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A polynya /pəˈlɪnjə/ is an area of open water surrounded by sea ice. It is now used as geographical term for an area of unfrozen sea within the ice pack.
A hole as large as Lake Superior or the state of Maine has opened up in Antarctica, and scientists aren't sure why it's there.
The gigantic, mysterious hole "is quite remarkable," atmospheric physicist Kent Moore, a professor at the University of Toronto's Mississauga campus, told me over the phone. "It looks like you just punched a hole in the ice."
"This is hundreds of kilometres from the ice edge. If we didn't have a satellite, we wouldn't know it was there."
A polynia [sic] was observed in the same location, in Antarctica's Weddell Sea, in the 1970s, according to Moore, who's been working with the Southern Ocean Carbon and Climate Observations and Modelling (SOCCOM) group, based at Princeton University, to analyze what's going on. Back then, scientists' observation tools weren't nearly as good, so that hole remained largely unstudied. Then it went away for four decades, until last year, when it reopened for a few weeks. Now it's back again.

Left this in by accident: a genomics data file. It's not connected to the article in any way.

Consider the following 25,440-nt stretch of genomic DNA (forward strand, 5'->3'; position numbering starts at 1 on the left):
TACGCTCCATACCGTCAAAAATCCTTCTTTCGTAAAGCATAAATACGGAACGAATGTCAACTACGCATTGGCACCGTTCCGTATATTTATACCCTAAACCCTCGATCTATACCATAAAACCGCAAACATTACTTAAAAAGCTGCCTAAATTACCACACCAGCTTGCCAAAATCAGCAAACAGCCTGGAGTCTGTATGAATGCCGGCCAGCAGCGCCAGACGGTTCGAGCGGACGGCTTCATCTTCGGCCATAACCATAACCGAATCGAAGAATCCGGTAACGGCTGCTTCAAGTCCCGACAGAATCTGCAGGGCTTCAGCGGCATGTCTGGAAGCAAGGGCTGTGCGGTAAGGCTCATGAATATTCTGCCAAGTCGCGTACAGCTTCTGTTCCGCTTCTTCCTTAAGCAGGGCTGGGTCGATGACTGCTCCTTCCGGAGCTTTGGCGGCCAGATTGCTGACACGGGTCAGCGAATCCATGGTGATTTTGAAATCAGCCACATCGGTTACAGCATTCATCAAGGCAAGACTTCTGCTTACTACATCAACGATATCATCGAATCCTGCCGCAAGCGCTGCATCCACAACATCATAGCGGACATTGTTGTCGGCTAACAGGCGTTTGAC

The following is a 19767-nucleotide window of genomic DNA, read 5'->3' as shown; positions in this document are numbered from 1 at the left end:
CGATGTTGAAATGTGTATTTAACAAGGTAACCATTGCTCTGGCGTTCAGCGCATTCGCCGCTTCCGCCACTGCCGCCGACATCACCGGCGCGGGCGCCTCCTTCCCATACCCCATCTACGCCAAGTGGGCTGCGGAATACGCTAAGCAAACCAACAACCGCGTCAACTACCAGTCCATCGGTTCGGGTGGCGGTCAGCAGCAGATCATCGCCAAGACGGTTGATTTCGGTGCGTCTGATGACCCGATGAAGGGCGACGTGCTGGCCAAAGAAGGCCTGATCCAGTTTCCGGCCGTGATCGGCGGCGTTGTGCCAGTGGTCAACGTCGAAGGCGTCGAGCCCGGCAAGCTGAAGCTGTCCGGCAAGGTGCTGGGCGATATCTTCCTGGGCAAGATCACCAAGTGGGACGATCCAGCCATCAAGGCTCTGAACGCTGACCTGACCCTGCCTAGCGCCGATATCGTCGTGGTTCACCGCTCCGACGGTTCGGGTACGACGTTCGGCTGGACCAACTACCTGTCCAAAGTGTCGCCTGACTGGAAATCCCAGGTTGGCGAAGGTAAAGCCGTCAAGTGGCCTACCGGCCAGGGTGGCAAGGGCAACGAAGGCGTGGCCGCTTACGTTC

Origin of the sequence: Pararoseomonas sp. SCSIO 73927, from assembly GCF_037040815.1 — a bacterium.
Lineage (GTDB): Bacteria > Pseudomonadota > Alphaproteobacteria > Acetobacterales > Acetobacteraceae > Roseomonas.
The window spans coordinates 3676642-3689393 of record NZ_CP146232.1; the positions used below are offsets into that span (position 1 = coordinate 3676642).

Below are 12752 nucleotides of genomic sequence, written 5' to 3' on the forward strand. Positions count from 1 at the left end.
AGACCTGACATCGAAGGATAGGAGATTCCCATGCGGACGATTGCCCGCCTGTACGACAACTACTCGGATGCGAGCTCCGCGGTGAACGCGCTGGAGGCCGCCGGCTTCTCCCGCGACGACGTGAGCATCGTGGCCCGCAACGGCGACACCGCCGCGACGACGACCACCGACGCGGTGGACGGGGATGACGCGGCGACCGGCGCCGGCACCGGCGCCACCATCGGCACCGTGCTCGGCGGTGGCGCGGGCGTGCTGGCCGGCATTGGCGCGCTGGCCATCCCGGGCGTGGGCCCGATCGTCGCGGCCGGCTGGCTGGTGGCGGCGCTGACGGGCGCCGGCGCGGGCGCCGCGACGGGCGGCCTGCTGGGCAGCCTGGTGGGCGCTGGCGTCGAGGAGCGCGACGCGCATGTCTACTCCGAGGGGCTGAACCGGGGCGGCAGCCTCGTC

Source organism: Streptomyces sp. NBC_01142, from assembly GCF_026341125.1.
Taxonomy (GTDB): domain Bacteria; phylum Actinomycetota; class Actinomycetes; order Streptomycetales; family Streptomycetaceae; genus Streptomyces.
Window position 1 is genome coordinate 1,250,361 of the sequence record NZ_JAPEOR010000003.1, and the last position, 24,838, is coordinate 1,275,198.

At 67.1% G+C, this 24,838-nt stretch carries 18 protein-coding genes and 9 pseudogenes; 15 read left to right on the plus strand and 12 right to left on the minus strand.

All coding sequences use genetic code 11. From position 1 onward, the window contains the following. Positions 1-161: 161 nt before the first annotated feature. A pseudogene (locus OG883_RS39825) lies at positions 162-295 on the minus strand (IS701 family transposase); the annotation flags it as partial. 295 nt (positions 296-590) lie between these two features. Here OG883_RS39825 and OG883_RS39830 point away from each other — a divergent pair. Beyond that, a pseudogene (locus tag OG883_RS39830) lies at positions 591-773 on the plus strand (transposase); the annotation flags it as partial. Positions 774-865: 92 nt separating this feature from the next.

originally posted by: BELIEVERpriest
a reply to: TEOTWAWKIAIFF
Well, our atmosphere is "zebra striped" with alternately rotating concentric rings of air. Those rings are more tightly packed at the poles, and less consentrated near the equator. The EU theory thinks that each ring is driven by a plasma column/filament connected to the sun. I think thats what drives tornadoes, hurricanes, and other storm systems. The plasma would have a thermal effect. With that in mind, if you think about the poles, the plasma would be much more concentrated, so possibly much hotter.
I'm just speculating. I'm sure someone like Phage will be around soon enough to tell me how terribly ignorant I sound.